1 teaspoon minced garlic
2 Tablespoons rice wine
4 Tablespoons soy sauce
1 and 1/2 Tablespoons sugar
1 teaspoon chili oil
1/2 cup chicken stock
1 Tablespoon cornstarch mixed with same amount of cold water
1 teaspoon sesame oil
1. Mix one portion of salt, pepper, egg white, and cornstarch with the beef, the other with the chicken pieces. Add one tablespoon of the soybean oil to each of these, and mix well.
2. Heat oil and the chicken strips and when they turn color then add the beef strips and stir-fry for half minute or until the beef changes color, then add the red and green pepper pieces and the baby corn and stir-fry for another half minute before removing both meats and the vegetables and drain.
3. Remove all but two tablespoons of the oil from the wok (reserve for another use) and heat these tablespoons of oil. Add scallion pieces, the ginger and the garlic and stir-fry until aromatic (half minute) before adding the wine, stock, and the rest of the ingredients and stir once or twice then add the chicken/beef/vegetable mixture and stir. Remove everything to a serving bowl or platter and serve.
Prawns in Sa Cha Sauce
10 prawns (about half pound)
2 Tablespoons sa cha sauce, divided
3 Tablespoons soy sauce
2 Tablespoons Chinese rice wine
1 and 1/2 Tablespoons granulated sugar
1/2 teaspoon chili oil
4 cups soybean oil
1/2 green pepper, diced
1/2 red pepper diced
1 teaspoon minced fresh ginger
1 teaspoon peeled and minced garlic
1 scallion cut into one-inch pieces
3 ounces water chestnuts, sliced thin
3 ounces sweet onion, coarsely diced
1 Tablespoon cornstarch mixed with one tablespoon cold water
1 teaspoon sesame oil
1 tomato made into a rose and parsley for garnish (optional)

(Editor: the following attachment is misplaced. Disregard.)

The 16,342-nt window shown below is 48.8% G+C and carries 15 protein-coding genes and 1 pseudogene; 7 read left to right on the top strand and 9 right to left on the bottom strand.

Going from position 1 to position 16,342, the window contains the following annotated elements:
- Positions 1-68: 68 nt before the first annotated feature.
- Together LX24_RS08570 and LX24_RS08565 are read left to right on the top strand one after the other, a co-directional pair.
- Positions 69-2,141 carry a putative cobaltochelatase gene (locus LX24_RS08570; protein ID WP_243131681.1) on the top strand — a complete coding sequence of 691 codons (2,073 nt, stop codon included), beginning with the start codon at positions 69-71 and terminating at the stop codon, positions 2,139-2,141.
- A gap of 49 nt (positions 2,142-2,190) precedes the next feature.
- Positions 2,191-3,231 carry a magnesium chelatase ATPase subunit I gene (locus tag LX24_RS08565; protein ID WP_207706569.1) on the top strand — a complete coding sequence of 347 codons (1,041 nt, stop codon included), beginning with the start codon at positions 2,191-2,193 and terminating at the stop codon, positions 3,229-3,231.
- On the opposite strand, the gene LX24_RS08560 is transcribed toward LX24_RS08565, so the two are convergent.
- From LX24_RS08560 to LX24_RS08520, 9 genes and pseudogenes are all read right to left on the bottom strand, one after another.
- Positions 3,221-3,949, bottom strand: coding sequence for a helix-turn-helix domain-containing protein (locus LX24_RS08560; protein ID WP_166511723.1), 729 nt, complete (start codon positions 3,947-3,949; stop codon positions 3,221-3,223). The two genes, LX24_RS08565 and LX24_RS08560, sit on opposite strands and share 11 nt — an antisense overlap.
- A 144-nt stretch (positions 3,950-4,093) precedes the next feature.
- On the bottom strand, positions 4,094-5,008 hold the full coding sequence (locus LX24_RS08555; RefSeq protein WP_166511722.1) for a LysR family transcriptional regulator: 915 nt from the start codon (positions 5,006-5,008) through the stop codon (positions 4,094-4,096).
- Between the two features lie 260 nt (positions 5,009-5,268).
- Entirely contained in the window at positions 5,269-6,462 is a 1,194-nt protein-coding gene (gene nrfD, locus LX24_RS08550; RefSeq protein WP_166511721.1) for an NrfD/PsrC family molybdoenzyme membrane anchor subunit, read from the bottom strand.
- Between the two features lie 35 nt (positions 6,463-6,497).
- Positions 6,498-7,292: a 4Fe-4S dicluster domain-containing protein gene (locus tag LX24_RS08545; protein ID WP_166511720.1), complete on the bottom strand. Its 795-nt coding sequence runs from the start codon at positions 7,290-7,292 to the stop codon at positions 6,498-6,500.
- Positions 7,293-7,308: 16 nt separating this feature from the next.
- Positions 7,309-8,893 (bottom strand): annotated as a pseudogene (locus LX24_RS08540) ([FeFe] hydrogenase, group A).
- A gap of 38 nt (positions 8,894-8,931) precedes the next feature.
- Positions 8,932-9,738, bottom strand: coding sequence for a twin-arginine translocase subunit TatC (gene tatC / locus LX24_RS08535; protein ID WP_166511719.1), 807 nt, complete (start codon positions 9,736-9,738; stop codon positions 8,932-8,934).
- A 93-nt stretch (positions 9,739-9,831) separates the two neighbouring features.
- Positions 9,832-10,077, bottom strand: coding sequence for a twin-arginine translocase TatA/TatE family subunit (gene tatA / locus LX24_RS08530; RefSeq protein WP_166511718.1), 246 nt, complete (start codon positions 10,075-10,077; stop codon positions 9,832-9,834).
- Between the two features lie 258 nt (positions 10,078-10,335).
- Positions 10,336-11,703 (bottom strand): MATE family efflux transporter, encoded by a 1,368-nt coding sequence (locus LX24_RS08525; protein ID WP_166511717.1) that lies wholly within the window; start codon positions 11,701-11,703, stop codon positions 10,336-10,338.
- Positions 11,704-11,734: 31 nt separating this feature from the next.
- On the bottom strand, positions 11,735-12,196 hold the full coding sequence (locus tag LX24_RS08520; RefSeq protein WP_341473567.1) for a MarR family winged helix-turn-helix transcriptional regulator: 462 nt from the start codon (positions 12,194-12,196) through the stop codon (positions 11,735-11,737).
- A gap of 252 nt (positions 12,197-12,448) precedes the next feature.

1. Peel shrimp and remove black vein from the back, then mix with half the sa cha sauce, soy sauce, wine, sugar, and the chili oil and marinate for fifteen minutes.
2. Heat wok, add the oil and the prawns stirring them until separated, then add the red and green peppers. When the shrimp have curled, about one to two minutes, remove them and the peppers and set aside. Discard all but two tablespoons of the oil reserving the large amount for another use.
3. Reheat this two tablespoons of oil, add the ginger and garlic, the other tablespoon of sa cha sauce, and the scallions, water chestnuts, and the onions and stir for about one minute or until fragrant. Then add the shrimp and the peppers and the cornstarch-water mixture. Stir until thickened, add the sesame oil, and serve on a platter.
Sesame Shredded Beef
10 ounces flank steak, cut into one and a half inch strips, chopstick size
1/3 teaspoon salt
1 teaspoon soy sauce plus 2 Tablespoons, separated
2 Tablespoons cornstarch
2 Tablespoons vegetable oil, plus 4 cups for deep frying
1 scallion
1/2 teaspoon Sichuan peppercorns
1/4 to 1/2 teaspoon dried hot pepper
2 Tablespoons sesame seeds
3 ounces lettuce
6 Tablespoons sugar
2 Tablespoons rice wine
1 Tablespoon vinegar
1. Mix beef, salt, the teaspoon of soy sauce and two tablespoons of oil along with the cornstarch. Stir well, and let marinate for five minutes.
2. Cut scallion into one and a half inch lengths and split the ends to make them decorative.
3. Prepare Sichuan peppercorns and dried hot peppers crushing them with a cleaver or in a grinder and set aside; then fry sesame seeds in a dry pan until fragrant and then set them aside separately.
4. Heat wok or fry pan and add dry-fry the peppercorns and dried hot peppers; frying them in a half teaspoon oil taken from the oil for deep-frying.
5. Put the shredded lettuce on a plate, more on the edges than in the center.
6. Heat a wok, add the four cups of oil, drain the beef then deep fry it until all pieces separate, about one minute, then increase the heat and fry until they are crispy, remove from the oil and drain on paper towels, then mix the meat with two tablespoons of the soy sauce, the sugar, wine, and vinegar and let rest a minute or two before adding the peppercorn mix.
7. Put meat on the shredded lettuce, sprinkle with the sesame seeds, and serve.